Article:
I listen to approximately 25 hours per week and have downloaded over 400 books on Audible. Mostly I like mysteries, fantasy and scifi.
I originally read Fatherland, watched the movie and was excited to listen to it on Audible. The alternative history is so interesting and is a great backdrop for the murder mystery that is centerpiece of the story. If you like thrillers or murder mysteries, then give this book a try!
Exciting and full of rational twists and turns. Set in a post WWII Europe won by Germany where Hitler's domination and that of a bureaucratic nightmare is revealed and unwrapped. Highly recommended
As a student of history this book offers entertainment and a believable, indeed credible alternative to the actual conclusion, thank God it didn't happen but Fatherland offers a possible indeed likely scenario. Well written believable characters, a great read.
Plausible story, more of a crime story than a "what if" political story, but the scenario of the world as it would appear if Germany won the war adds an additional element of interest to the storyline.
Loved this book. As an alternative view of history, it presents a compelling story of how evil eventually undoes the powerful in the most unexpected ways. Hope that this one is made into a movie.
The touch of a "possible" historical background of Hitler winning WWII adds a new twist to this adventure. The characters are believable in Harris's style, and the narrator does a very good job. Just a fun mystery with some not so fun twists superimposed by Hitler's influences on Germany.
An unashamed Audiophile who has his own studio and business called iZENEARS which brings Australian travel and history to life for locals and visitor's alike.
As the title suggests, this listener had the feeling that this was a story about England under Nazi occupation. Well it isn't but it does look at the question of what Europe might have been like had the Corporal had his way. All in all not overly memorable but a good listen for all of that. 3 stars if you have no interest in theoretical history, 4 if you do.
I was surprised to be disappointed in a Robert Harris novel. I thought that the premise would make for a fascinating story, but Harris did not carry through with being very creative. Harris does show glimpses of brilliance, and I have enjoyed his writing skills in several other novels, but it took over half the book until the story became interesting. The premise is an alternate outcome to WWII -the Nazis have won Europe and are in a stalemate with Russia in the west. The US still nuked Japan and is in a M.A.D. situation with the Nazis, but supplying their enemies with supplies. So Harris essentially borrows the outcomes of the Cold War -not very creative. However, the story has very little to do with any of the premise. It moves into the idea that the world does not know the truth about the Holocaust, and the main characters discover the truth and want to reveal it. First of all, the truth about the Holocaust was known without the concurring of Germany and even before D-Day. Second, even under the M.A.D. doctrine, the Soviet Union still murdered tens of millions of unwanted people and the rest of the world did nothing about it. Therefore, even if the truth comes out, how would it have changed the diplomatic developments between Hitler or the Nazis and the Joe Kennedy administration of the US in this book? This left me wondering where Harris was going with the plot to reveal it to the world, and thus makes it seem as though the novel is unfinished. Really, though, this book is a love story in the midst of a repressive regime and the lovers try to find a way to freedom, but it could have been so much more interesting and creative if Harris tried to deal with some of the more important issues that could have developed if the Nazis really did triumph. If Harris only wanted to write about a love story in a hostile society, then he could have found some more compelling real stories from the Soviet Union, China, Cuba...etc. So in the end, the story did not have enough of anything that Harris brings up and I was left feeling unsatisfied. If you are a Robert Harris fan, and I am, then I think you should go ahead and read this book. If you have not read a Robert Harris novel, then you should try another one of his novels and come back to this one after a couple of other reads.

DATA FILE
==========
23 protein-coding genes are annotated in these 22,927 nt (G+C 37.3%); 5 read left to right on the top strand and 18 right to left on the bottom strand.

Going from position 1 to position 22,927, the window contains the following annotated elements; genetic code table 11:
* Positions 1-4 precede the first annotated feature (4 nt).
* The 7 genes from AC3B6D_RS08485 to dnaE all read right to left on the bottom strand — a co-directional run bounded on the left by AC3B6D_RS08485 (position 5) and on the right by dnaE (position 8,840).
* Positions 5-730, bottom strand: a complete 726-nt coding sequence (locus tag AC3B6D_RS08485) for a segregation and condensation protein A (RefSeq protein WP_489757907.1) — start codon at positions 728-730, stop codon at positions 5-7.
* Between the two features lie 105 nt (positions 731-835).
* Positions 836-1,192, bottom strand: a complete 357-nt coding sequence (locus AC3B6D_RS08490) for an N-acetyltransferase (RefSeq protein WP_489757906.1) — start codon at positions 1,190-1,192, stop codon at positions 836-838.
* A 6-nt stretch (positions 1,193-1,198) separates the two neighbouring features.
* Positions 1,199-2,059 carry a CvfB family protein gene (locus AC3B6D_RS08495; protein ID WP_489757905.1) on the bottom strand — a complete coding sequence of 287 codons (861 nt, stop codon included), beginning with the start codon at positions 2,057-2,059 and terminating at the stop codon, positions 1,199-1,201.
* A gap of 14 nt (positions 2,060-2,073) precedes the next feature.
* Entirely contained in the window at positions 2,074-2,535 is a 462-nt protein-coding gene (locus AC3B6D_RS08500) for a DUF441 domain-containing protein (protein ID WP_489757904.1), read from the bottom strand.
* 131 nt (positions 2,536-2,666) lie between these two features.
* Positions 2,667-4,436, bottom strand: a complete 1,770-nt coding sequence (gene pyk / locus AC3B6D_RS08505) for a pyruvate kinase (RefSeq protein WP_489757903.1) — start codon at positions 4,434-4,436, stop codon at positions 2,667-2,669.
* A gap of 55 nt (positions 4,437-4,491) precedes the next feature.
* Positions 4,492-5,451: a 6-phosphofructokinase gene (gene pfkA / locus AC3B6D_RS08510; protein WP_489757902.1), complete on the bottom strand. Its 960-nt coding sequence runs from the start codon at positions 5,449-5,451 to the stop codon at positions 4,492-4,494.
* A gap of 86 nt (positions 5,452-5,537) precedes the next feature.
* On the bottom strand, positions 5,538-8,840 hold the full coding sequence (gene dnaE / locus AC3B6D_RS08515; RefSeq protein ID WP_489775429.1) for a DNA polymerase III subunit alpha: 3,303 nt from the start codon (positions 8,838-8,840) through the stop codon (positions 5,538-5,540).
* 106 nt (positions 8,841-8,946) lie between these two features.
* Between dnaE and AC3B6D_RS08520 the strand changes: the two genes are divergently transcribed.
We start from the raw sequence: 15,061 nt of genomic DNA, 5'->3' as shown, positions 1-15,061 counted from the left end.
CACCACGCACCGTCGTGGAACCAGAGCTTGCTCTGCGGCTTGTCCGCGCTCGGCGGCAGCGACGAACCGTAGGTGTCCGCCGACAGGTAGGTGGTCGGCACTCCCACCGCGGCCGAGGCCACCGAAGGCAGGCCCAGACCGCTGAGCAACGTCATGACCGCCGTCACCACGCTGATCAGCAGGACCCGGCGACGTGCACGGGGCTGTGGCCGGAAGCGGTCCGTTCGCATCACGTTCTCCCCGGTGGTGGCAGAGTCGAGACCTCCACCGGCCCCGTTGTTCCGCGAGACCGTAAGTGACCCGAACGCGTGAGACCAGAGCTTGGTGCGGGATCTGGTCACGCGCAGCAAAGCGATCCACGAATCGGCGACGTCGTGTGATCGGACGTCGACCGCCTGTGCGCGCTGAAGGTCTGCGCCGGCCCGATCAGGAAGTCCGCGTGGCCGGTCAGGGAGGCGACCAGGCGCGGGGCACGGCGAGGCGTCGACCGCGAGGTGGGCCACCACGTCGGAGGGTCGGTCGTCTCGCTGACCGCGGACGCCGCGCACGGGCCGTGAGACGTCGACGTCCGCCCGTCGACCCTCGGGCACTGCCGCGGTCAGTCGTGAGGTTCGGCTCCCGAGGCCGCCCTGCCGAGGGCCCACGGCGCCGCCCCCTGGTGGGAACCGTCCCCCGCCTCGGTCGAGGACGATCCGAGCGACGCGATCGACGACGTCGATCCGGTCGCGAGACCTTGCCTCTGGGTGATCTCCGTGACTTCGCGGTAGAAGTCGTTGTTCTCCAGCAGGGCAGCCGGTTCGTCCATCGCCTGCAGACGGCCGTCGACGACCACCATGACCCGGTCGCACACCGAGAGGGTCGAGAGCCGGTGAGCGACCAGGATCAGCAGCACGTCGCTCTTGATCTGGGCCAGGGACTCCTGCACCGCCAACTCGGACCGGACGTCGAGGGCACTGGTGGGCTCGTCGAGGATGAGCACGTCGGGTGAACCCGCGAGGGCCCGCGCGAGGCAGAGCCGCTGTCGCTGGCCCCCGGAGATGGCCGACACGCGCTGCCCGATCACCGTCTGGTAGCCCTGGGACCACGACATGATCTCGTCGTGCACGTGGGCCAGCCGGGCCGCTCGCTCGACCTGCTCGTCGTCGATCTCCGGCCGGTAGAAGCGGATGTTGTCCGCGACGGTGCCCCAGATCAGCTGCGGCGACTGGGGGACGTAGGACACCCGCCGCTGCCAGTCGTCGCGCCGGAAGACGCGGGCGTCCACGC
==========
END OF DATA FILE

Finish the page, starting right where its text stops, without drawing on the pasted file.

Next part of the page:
For those who are offended by strong language, this one should be avoided. In particular the F-word.